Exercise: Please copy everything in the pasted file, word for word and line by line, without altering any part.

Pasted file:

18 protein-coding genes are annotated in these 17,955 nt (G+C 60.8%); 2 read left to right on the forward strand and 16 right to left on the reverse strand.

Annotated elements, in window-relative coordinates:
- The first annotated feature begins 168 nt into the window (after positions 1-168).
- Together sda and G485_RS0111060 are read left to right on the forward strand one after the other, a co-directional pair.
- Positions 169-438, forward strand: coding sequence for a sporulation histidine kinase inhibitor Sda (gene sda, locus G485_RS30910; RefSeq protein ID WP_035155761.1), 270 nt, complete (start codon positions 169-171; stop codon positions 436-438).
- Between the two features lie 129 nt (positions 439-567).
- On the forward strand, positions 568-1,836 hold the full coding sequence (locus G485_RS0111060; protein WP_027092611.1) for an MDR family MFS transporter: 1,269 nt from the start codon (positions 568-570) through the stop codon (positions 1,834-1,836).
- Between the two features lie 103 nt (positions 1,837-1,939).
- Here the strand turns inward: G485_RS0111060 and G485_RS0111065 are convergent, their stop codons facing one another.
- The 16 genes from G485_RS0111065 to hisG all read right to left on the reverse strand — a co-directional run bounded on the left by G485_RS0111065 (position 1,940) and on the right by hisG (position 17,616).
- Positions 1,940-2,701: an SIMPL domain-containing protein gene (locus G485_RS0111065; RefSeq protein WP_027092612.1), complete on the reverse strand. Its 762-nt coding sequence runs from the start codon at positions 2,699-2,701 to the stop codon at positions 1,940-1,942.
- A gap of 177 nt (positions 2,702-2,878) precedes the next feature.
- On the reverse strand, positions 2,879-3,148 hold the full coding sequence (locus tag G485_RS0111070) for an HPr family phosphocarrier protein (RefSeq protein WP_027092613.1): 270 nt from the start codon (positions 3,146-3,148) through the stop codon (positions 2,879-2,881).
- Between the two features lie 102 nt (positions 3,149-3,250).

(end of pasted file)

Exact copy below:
18 protein-coding genes are annotated in these 17,955 nt (G+C 60.8%); 2 read left to right on the forward strand and 16 right to left on the reverse strand.

Annotated elements, in window-relative coordinates:
- The first annotated feature begins 168 nt into the window (after positions 1-168).
- Together sda and G485_RS0111060 are read left to right on the forward strand one after the other, a co-directional pair.
- Positions 169-438, forward strand: coding sequence for a sporulation histidine kinase inhibitor Sda (gene sda, locus G485_RS30910; RefSeq protein ID WP_035155761.1), 270 nt, complete (start codon positions 169-171; stop codon positions 436-438).
- Between the two features lie 129 nt (positions 439-567).
- On the forward strand, positions 568-1,836 hold the full coding sequence (locus G485_RS0111060; protein WP_027092611.1) for an MDR family MFS transporter: 1,269 nt from the start codon (positions 568-570) through the stop codon (positions 1,834-1,836).
- Between the two features lie 103 nt (positions 1,837-1,939).
- Here the strand turns inward: G485_RS0111060 and G485_RS0111065 are convergent, their stop codons facing one another.
- The 16 genes from G485_RS0111065 to hisG all read right to left on the reverse strand — a co-directional run bounded on the left by G485_RS0111065 (position 1,940) and on the right by hisG (position 17,616).
- Positions 1,940-2,701: an SIMPL domain-containing protein gene (locus G485_RS0111065; RefSeq protein WP_027092612.1), complete on the reverse strand. Its 762-nt coding sequence runs from the start codon at positions 2,699-2,701 to the stop codon at positions 1,940-1,942.
- A gap of 177 nt (positions 2,702-2,878) precedes the next feature.
- On the reverse strand, positions 2,879-3,148 hold the full coding sequence (locus tag G485_RS0111070) for an HPr family phosphocarrier protein (RefSeq protein WP_027092613.1): 270 nt from the start codon (positions 3,146-3,148) through the stop codon (positions 2,879-2,881).
- Between the two features lie 102 nt (positions 3,149-3,250).